Lest I leave you with the last image of me in your mind being a middle-aged mom sitting in the northwoods gnawing on a prime rib bone, let me assure you that we do clean up nicely on occasion. When we hosted our quarterly dinner club gathering (I discussed our 20-year dinner club tradition in this post if you missed it) for our typically holiday-themed meal in December one year, we decided that buffalo filet mignon was a festive entrée choice. The china and tablecloth came out for this meal.
The key to properly preparing a buffalo steak is to not overcook it — a difficult task when you first begin working with buffalo meat because it is so lean (or so my husband tells me, since I have not personally prepared any of the buffalo steaks we have ordered over the years). This is one of the reasons why buffalo meat is a healthier choice than traditional beef steak, besides the additional nutrients (like high omega-3’s) found in buffalo meat, reflected by this nutritional comparison chart, and as discussed in this article discussing heart-healthy foods.
While the recipe we chose for the buffalo filet mignon had a black pepper coriander sauce, we have found that a properly cooked grass-fed buffalo steak (which in our house means medium rare, heavy emphasis on the rare), needs no sauce or marinade. The almost-sweet flavor, beef-like but not, stands on its own. It does not have a “gamey” flavor like some may think.
Just as you can purchase various parts of a cow to consume, you also can purchase various parts of a buffalo. Tongue, anyone? I think the buffalo tongue was a promotion when we ordered, receiving a free tongue with purchase. (I honestly cannot recall saying excitedly, “Let’s order a tasty buffalo tongue!”) As long as we had it, we decided it would be one of the appetizers for our holiday dinner club gathering. We used the recipe and preparation instructions that came with tongue. Unfortunately, I only have a photo of the finished product, which everyone pronounced “delish,” just as promised by the recipe. All I can tell you about the “before” status is that it looked like a tongue. A very, very big tongue.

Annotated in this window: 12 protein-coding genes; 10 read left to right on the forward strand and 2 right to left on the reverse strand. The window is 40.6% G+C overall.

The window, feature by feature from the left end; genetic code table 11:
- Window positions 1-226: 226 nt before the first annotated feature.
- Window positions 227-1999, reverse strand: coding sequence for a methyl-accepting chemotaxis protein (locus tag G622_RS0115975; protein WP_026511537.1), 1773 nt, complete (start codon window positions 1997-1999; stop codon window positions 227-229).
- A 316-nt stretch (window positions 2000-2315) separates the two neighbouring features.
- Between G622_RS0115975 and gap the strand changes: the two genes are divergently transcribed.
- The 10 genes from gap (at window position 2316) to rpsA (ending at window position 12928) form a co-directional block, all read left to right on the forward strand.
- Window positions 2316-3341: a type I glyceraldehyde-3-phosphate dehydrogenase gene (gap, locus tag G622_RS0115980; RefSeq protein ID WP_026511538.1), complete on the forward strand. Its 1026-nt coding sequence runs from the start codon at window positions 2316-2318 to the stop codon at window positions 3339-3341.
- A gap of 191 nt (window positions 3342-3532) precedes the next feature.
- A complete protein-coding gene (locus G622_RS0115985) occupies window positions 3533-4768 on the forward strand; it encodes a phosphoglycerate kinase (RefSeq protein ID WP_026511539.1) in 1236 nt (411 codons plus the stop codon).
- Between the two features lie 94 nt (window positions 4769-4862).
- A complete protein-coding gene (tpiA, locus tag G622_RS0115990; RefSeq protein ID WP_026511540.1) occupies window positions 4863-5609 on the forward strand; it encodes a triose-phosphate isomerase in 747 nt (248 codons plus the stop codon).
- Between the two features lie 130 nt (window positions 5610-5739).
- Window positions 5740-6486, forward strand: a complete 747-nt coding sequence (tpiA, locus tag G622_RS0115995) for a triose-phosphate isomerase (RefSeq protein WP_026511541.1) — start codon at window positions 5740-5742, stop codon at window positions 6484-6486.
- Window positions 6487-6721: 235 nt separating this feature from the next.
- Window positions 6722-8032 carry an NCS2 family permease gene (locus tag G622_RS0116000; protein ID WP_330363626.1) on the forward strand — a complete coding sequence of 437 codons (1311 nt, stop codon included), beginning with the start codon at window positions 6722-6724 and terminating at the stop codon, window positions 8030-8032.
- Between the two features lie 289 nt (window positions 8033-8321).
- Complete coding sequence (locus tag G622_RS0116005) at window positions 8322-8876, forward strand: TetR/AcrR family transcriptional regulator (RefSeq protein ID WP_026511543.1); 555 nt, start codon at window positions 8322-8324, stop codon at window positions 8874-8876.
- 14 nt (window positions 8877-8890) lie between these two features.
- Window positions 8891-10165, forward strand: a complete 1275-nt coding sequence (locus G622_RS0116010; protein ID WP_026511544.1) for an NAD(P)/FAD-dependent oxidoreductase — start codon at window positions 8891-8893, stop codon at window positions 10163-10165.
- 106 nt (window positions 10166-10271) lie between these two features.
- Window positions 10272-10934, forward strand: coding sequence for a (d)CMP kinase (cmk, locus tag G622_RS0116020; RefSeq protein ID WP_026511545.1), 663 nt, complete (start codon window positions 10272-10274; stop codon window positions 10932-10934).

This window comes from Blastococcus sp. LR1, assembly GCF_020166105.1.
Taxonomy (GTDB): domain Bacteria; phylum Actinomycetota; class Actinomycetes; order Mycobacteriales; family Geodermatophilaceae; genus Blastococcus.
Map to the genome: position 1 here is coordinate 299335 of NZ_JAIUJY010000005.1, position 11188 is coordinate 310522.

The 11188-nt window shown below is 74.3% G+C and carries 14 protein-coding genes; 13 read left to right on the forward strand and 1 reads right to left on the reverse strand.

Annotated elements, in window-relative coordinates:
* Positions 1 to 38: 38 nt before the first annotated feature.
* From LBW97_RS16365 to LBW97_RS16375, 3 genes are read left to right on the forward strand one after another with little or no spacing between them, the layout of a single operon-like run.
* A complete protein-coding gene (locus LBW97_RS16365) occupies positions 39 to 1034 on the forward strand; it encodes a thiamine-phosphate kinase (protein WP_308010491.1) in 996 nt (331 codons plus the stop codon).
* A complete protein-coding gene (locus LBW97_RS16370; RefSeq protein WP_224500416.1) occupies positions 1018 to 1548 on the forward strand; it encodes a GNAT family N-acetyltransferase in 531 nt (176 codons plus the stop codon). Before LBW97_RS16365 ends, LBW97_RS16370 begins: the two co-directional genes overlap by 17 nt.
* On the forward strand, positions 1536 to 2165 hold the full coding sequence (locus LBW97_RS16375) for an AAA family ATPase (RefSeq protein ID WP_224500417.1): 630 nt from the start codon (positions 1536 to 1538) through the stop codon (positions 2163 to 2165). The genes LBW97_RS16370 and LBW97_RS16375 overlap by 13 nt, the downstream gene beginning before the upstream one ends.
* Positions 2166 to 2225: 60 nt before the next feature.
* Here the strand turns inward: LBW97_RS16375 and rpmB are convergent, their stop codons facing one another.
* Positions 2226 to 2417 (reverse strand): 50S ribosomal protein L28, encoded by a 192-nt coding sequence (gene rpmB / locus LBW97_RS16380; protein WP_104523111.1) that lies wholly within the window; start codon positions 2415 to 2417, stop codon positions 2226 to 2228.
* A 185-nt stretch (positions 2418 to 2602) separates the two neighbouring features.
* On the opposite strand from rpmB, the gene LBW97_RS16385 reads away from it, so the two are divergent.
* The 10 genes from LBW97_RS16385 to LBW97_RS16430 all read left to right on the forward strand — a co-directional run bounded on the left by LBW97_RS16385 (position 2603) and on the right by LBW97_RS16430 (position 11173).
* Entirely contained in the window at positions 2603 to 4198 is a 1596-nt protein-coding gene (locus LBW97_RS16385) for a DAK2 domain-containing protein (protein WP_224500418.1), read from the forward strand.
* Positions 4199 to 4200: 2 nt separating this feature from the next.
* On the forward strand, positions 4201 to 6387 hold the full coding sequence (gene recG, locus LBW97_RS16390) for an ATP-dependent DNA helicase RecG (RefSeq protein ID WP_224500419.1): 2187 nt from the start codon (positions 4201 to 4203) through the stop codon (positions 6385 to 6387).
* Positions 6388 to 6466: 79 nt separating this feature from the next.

Here is a recipe for your next dinner party — surely a conversation-starter, but more importantly, the flavors are a great meal starter:
Buffalo Tongue Simmered in Wine
Recipe courtesy of the Wild Idea Buffalo Company ~ By: Jill O’Brien
Makes 24 appetizer servings. This favorite delicacy in the late 1800′s, is making its way back on to fine restaurant menus. This easy, gourmet recipe will have your guests asking for more.
Jill’s Note: My preference is to peel the tongue before cooking to maximize flavor and tenderness. This is optional, as tongue can be simmered with skin on and slipping off after cooking is complete and tongue has cooled a bit.
- 1 Buffalo Tongue, peeled
- 1 stick organic butter
- 1 onion, diced
- 1 clove garlic, minced
- 1 teaspoon salt
- 1 tablespoon black pepper
- 1 bottle white wine
- Remove skin with pairing knife from tongue & vein from underside.
- In deep sauté pan over medium high heat, heat 1 stick of butter.
- Place peeled tongue, onion, garlic and seasonings in pan. Rotate tongue to brown on all sides.
- Add white wine and bring to a full boil.
- Reduce heat to low and simmer uncovered, turning occasionally for 2.5 hrs.
- Remove tongue and reduce all juices, caramelizing onions.
- Slice tongue thin & serve on toast points.
- Top with caramelized onions and garnish with a dollop of horseradish cream & parsley.
(A link to purchase tongue directly if you cannot find it in your local grocery store can be found here.)
Anyone else have a favorite buffalo tongue story to share? . . . OK, how about a favorite buffalo meat recipe?
Ciao! ~ Kat B.
[Note: This post was edited after publishing to revise links to nutritional content/nutritional benefits, as well as to correct and clarify link for purchasing buffalo tongue.]